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Mom Balks After Future DIL Asks Her To Bake 1,000 Cookies From Scratch For Wedding Tradition

A tray of cookies being taken out of the oven.
Oscar Wong/Getty Images

The state of one’s relationship with their family could have surprising effects on their relationships with others.

Specifically, their in-laws or soon-to-be in-laws.

Those on bad terms with their family might find themselves hating the idea of family in general and make no effort to become close with their in-laws.

While others with strained familial relationships feel just the opposite, and treat their in-laws as the family they never had, or the family they always wished they had.

The soon-to-be daughter-in-law (DIL) of Redditor Elegant_Throat_8297 was certainly in the latter category, making every effort to become as close with the original poster (OP) as possible.

Unfortunately, the OP found herself having more and more trouble warming to her future DIL.

As a result, when her future DIL made a rather sizable request of the OP for her upcoming wedding, the OP flatly refused.

Greatly upsetting her future DIL, and infuriating her son.

Wondering if she was wrong for doing so, the OP took to the subReddit “Am I The A**hole” (AITA), where she asked fellow Redditors:

“AITA for refusing to make a cookie table for my sons wedding?”

The OP explained why a request her future DIL made regarding her wedding simply sent her over the edge:

“My son is marrying Wendy and the wedding is this summer.”

“She is not close to her own mother for multiple reason and is pushing hard to have me fill in the gap.”

“I am not comfortable with it at all especially with how hard she is pushing.”

“She has multiple times overstepped boundaries such as inviting herself along, discussing very personal issues, very touchy etc.”

“Due to these issues we are not close and my own daughters are not a huge fan of her.”

“She asked me this week if I would make the cookie table for the wedding.”

“It is something the bride’s own mother would do with other female relatives.”

“This is the first time hearing about this tradition and I did some research.”

“I would have to make over a thousand cookies from scratch to feed the wedding guests.”

“I asked my daughters if they wanted to do it, and it was a strong no.”

“I informed her that I can not do it, it is way to much work and I don’t have the time.”

“She told me okay, and I thought that was it.”

“My son called me up and told me I am a huge jerk.”

“That Wendy has been crying about it, and I should step up.”

“I am still refusing to do it.”


Fellow Redditors weighed in on where they believed the OP fell in this particular situation, by declaring:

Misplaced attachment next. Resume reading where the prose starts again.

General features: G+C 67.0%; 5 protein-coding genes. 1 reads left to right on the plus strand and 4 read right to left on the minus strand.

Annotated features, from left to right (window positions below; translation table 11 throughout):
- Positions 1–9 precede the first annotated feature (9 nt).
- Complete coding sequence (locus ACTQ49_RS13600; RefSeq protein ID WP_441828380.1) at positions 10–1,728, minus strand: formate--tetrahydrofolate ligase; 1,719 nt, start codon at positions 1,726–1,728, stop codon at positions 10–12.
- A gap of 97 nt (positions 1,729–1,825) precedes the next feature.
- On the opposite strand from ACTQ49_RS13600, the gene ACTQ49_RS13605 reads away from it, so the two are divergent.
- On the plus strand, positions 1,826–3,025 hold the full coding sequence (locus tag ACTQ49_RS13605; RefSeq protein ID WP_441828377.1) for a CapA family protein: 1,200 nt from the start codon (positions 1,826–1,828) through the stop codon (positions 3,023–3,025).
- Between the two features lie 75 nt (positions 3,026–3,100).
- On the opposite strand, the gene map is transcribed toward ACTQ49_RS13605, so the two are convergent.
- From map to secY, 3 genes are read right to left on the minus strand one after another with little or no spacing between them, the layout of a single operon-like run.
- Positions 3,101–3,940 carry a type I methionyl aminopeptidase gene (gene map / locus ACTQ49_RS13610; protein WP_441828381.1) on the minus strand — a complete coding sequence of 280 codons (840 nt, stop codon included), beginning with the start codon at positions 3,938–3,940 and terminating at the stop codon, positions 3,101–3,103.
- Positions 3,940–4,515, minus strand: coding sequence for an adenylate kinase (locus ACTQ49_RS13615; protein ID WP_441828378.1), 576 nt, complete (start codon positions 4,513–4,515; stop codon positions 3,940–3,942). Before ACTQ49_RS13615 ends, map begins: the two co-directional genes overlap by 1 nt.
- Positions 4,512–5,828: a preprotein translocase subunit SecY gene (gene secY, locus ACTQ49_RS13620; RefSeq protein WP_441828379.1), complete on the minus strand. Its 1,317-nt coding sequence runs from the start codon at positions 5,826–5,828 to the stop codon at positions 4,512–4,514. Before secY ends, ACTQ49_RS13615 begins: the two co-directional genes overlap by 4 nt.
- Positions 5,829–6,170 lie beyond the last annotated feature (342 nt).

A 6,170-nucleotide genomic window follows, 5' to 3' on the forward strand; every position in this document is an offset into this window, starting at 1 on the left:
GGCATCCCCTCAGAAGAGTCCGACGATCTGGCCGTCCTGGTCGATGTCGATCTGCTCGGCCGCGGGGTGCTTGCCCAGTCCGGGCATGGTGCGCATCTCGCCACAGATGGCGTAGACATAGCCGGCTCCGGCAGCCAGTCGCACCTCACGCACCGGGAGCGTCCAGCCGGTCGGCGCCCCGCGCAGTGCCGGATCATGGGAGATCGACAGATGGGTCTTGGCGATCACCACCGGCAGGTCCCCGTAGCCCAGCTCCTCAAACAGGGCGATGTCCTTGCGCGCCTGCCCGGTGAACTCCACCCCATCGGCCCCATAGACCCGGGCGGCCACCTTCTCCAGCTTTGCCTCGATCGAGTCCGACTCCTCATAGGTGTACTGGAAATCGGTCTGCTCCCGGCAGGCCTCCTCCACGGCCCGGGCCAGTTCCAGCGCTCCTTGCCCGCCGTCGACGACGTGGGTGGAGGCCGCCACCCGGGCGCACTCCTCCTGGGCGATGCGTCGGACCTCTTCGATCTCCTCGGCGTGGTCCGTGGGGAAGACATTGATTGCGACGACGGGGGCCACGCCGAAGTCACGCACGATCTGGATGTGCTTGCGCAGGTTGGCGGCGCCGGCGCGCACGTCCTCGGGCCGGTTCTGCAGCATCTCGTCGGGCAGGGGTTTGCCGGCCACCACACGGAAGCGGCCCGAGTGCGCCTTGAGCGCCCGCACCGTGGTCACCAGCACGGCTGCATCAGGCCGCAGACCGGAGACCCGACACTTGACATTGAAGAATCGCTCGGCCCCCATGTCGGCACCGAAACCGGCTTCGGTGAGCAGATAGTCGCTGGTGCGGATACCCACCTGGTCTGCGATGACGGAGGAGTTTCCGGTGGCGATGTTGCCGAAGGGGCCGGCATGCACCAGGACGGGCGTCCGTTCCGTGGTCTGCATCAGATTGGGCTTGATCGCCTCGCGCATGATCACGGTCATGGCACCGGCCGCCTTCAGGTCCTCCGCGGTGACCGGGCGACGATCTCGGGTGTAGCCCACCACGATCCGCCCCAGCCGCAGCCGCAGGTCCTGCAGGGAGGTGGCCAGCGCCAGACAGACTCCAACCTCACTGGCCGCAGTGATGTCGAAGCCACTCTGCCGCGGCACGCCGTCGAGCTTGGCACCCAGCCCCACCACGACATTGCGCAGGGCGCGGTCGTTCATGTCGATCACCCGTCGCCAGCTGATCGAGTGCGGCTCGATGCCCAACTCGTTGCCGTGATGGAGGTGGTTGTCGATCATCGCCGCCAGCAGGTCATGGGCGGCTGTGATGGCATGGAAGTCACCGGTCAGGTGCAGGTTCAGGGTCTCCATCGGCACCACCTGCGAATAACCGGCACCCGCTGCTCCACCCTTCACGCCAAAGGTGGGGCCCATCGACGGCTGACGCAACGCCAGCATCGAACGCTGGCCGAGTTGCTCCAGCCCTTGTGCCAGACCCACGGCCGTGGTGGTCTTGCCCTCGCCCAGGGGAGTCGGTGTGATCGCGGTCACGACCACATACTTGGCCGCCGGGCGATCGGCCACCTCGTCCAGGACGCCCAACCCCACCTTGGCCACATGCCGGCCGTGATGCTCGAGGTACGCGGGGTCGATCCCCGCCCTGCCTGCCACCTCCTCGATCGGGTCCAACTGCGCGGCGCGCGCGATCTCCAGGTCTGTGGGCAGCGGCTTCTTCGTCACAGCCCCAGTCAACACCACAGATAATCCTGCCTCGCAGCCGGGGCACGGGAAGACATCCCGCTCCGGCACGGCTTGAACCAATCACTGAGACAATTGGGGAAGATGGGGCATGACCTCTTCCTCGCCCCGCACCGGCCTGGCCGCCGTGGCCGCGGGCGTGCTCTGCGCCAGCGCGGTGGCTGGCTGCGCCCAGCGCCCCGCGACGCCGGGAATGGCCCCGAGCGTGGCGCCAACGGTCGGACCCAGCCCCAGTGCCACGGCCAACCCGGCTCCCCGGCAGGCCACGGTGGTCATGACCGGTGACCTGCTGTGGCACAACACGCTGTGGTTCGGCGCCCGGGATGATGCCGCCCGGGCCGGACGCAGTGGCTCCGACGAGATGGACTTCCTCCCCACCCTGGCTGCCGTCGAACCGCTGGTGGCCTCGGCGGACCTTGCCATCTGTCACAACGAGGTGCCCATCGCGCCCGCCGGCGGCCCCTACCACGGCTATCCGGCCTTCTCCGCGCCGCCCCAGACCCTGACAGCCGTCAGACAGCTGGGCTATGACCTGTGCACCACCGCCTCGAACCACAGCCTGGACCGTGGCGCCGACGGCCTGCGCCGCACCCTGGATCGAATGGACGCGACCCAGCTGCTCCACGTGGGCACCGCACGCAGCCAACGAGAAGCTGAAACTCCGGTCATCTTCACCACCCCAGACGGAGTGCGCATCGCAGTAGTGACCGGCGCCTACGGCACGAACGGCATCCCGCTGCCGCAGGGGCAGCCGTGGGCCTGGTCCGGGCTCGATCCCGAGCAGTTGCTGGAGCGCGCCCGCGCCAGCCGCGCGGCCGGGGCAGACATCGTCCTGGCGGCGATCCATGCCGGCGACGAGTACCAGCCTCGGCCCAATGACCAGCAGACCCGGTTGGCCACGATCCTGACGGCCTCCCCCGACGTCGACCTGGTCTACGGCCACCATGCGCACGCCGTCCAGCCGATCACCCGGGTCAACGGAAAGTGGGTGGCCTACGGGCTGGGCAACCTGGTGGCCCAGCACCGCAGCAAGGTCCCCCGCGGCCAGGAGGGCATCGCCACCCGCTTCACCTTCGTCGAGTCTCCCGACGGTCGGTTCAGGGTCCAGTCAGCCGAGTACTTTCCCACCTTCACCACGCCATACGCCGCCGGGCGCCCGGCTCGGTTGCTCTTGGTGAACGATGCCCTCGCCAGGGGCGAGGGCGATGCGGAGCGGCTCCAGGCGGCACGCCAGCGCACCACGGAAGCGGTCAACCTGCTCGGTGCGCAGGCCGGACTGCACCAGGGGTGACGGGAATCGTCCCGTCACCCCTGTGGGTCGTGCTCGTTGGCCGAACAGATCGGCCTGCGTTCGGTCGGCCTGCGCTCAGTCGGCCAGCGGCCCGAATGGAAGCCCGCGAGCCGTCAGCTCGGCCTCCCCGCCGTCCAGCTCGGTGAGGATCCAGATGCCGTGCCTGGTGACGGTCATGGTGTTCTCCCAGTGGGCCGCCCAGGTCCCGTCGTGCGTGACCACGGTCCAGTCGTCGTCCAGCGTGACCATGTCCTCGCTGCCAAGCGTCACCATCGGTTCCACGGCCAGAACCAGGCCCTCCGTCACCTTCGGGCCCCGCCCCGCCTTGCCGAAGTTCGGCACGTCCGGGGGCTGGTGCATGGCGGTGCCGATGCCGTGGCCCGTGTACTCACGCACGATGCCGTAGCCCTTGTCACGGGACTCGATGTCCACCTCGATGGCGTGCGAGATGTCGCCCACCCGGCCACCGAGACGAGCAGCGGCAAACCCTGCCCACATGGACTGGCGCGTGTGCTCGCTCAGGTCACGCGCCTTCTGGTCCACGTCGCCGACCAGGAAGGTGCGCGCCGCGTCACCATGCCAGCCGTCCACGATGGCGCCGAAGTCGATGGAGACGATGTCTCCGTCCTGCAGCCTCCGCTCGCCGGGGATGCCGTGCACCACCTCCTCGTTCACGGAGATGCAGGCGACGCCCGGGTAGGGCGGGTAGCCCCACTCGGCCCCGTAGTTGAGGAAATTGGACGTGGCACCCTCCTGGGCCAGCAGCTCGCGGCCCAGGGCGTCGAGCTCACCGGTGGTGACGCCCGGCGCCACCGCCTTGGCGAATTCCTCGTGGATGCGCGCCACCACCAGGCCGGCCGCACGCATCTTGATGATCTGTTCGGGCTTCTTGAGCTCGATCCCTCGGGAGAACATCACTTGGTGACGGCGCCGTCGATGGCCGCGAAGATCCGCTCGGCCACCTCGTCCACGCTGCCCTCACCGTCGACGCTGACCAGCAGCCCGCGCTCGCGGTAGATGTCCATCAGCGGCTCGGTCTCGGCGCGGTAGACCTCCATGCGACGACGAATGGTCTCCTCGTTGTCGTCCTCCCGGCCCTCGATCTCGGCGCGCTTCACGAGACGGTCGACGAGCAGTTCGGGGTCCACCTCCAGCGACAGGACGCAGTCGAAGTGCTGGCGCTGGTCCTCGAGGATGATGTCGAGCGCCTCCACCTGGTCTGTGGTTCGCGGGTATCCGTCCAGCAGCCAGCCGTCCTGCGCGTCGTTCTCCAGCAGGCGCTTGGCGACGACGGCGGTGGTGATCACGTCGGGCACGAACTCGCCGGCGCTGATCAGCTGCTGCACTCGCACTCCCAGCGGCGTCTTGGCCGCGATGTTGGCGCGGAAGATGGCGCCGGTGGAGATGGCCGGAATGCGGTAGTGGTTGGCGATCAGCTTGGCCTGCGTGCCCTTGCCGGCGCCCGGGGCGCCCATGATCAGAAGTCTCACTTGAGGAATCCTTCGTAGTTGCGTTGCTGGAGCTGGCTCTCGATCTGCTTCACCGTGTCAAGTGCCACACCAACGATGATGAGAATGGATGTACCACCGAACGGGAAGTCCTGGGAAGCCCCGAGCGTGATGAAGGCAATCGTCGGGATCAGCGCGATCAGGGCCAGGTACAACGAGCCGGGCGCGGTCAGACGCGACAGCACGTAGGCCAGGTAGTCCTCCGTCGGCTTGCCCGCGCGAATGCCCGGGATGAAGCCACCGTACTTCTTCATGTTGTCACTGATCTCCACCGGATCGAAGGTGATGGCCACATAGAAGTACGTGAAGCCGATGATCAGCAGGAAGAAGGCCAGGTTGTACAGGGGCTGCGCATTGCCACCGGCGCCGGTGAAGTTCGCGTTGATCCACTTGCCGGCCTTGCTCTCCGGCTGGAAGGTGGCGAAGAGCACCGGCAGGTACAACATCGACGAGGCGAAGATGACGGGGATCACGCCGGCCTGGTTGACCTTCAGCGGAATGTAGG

• NTA – Not The A**hole
  • YTA – You’re The A**hole
  • NAH – No A**holes Here
  • ESH – Everyone Sucks Here

While just about everyone agreed the OP was not the a**hole for refusing to bake cookies for Wendy’s cookie table, not everyone fully sympathized with the OP.

Many agreed that Wendy’s request was absurd, and the OP had every right to refuse.


“Over 1,000 cookies?!”- marilynmansonf*ckme

“This is a local to western PA tradition only.”

“My nephew got married there last year, and my mom volunteered to do it, and she crushed it as a 76 yo, but it took her 3 weeks, and several hundred dollars in baking ingredients, and another couple hundred in pans, because she was baking in my SIL’s kitchen.”

“She did it because no one on the Bride family was capable of doing it, and my SIL doesn’t bake.”

“The tradition is, as stated elsewhere about large groups of women coming together to accomplish the task.”

“Asking one person to do it happens, but unless you’re a wealthy person who has been baking industrial amounts of cookies for 6 decades, it’s a huge ask.”

“So, OP, NTA, and your son and his bride need to understand that the cookies table is something nobody outside of western PA does, and it’s fine to not have one.”

“Now the bride is probably more upset because it indicates that she doesn’t have support from her family, and that’s a reason to be upset, but you can’t make it about the cookies.”

“It’s not the cookies. It’s what they represent.”- Sad_Construction_668

A few others agreed the OP wasn’t the a**hole for refusing to bake the cookies but questioned if she was making any effort to have a healthy relationship with Wendy.

“NTA for refusing such a large ask, BUT you seem to be happy to stick in the ‘I don’t like her’ camp.”

“Which is only going to bite you in the a**.”

“This isn’t about the cookies.”- Spare-Article-396

While some felt that the OP was clearly the a**hole, feeling that she was treating Wendy terribly knowing that she didn’t have any familial support of her own, and agreeing there was a solution to help her with the cookie table that didn’t involve her baking all of them herself,